“They’re really moving together,” Oster said. “Where we’re seeing higher community rates, we’re seeing more cases in schools, which is what we should expect.”
Her data, and that of other teams, has also consistently shown that rates tend to be higher in high school than elementary and middle schools, in part because younger kids seem to be less susceptible to the illness. A recent CDC report found 5- to 11-year-olds experience about half the rates of 12- to 17-year-olds.
Don’t close all schools. Use multiple metrics to determine which ones should shut down.
Other experts have criticized De Blasio’s strict 3% threshold for shutting down schools — especially since bars and restaurants, which, unlike schools, are known super-spreader venues — remain open.
Oster had the same critique. “Making decisions of this nature based on arbitrary thresholds is not typically the way we would like to make important policy decisions,” she said.
Rather, a decision might be made by considering, along with other factors, the trend of the numbers — rates that quickly rise from 1.5 to 2 to 3 and so on would better warrant consideration of closure than rates that hover around 3.
Staffing constraints are another important consideration, Oster said. Do schools that want to remain open even have enough staff members, given that a portion are staying home if they have symptoms, the virus itself, or known exposure.
But the main factor in decisions about whether schools should be open or closed is “whether there is transmission in school,” Oster said. If there’s transmission in a single school, for instance, maybe administrators would consider shutting it, but not the whole system, down, and try to figure out what went wrong.
“I think any kind of threshold that I would have, or any kind of data that I would put into the equation, I think should be specific to the experience in the school,” Oster said.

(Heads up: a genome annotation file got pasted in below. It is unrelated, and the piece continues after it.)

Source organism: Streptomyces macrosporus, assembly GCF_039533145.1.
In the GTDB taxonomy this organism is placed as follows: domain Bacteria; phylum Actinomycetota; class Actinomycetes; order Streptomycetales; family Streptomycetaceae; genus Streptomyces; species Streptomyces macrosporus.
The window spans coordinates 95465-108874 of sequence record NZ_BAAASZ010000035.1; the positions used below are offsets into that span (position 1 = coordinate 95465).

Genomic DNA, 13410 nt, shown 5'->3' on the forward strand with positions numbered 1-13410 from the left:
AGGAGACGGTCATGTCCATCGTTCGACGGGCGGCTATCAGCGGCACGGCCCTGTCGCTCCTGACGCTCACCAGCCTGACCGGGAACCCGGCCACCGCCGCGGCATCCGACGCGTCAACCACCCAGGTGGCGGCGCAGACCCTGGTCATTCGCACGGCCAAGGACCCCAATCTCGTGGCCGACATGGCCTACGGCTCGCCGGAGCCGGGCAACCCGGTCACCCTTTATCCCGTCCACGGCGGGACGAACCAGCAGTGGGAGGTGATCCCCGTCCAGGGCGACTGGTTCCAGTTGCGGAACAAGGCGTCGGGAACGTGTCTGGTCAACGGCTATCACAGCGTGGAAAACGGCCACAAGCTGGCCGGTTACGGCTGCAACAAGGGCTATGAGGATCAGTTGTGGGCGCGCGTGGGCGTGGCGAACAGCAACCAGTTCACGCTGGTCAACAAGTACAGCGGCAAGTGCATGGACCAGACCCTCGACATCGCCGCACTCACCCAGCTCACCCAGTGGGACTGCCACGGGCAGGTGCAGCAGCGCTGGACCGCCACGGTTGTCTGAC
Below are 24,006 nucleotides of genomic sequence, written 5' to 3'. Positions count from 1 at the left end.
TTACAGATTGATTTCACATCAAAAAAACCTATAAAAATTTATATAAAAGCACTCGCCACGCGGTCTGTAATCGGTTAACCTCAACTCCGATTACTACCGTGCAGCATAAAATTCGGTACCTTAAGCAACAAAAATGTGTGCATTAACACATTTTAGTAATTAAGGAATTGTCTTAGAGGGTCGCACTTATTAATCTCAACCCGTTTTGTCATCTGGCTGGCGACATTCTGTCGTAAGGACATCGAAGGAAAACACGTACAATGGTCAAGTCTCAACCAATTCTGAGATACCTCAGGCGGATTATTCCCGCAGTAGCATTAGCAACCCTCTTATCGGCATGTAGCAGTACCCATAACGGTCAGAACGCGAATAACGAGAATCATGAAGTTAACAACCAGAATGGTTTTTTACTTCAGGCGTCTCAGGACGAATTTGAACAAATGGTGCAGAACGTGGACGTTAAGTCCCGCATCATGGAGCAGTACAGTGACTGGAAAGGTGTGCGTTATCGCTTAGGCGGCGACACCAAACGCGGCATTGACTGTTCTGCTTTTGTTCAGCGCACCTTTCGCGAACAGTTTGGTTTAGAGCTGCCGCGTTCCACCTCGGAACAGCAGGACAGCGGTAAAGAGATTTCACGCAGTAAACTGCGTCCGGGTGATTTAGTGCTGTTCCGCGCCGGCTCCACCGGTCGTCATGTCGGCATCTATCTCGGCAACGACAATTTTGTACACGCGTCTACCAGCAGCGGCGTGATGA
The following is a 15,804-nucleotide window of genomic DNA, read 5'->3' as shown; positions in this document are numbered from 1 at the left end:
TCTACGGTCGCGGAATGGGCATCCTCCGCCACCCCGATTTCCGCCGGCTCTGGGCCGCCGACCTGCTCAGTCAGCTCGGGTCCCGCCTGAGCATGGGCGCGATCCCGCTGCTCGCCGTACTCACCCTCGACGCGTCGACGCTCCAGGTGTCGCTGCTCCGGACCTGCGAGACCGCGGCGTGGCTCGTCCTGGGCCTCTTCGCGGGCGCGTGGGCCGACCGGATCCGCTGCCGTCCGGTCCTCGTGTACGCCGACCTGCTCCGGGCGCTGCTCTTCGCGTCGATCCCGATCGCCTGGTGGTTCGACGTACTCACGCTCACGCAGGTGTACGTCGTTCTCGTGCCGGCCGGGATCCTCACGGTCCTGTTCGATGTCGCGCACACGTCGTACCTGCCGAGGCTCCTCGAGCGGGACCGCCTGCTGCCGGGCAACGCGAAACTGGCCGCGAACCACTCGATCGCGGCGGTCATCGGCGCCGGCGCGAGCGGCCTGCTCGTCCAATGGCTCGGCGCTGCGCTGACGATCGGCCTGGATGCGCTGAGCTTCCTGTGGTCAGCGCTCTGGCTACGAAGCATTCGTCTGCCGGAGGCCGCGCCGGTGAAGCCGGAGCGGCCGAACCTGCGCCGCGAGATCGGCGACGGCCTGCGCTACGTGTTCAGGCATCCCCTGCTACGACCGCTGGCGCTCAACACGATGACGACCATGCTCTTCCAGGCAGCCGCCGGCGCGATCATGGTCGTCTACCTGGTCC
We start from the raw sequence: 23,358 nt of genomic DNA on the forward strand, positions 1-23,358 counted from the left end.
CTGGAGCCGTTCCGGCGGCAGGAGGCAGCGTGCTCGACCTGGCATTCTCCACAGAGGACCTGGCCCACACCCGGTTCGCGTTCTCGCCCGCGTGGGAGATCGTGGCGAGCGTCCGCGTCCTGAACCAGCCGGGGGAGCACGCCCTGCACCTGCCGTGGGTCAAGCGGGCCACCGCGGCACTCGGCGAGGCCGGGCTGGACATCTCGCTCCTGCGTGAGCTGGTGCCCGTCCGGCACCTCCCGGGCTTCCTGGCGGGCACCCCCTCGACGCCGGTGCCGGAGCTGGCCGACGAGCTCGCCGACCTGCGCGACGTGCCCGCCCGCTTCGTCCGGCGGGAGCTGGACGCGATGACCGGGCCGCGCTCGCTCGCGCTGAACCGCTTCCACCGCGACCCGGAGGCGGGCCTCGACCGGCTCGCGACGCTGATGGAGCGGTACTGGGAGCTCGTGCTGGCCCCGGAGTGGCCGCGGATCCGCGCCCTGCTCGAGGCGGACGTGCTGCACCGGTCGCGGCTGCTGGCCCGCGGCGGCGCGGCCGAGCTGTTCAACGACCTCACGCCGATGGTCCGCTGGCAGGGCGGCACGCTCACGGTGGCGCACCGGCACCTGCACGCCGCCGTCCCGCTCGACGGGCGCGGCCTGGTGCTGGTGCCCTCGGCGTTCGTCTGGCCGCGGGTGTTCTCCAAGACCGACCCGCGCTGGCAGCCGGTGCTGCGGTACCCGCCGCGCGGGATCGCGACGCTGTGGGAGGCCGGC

‘It’s OK to feel angry and mad and anxious and sad about this’
It is possible that the closing schools could actually drive community transmission rates.
“People are often imagining that the thing that people are doing if they are not at school is hunkering down,” Oster said. But data in Rhode Island, at least, shows that rates of COVID-19 are similar in kids whether they attend in-person or online schooling, the governor there has cited to support her decision to keep schools open.
Oster, who has two kids and has written two parenting books, “Expecting Better” and “Cribsheet,” is grateful for that. “It’s like a gift,” she said. “Every day my kids are really happy” to go.
She urges other parents, whether their kids are in school or not, to simply accept their negative feelings, even if they know other families have it “worse” than them.
“It’s OK to feel angry and mad and anxious and sad about this,” she said. “This is hard for everybody and it’s OK for you to feel that it is hard for you and go into the bathroom and cry. That’s OK.
One other thing is OK too, she added: “It’s OK if your kids have lots of screen time.”
Read the original article on Insider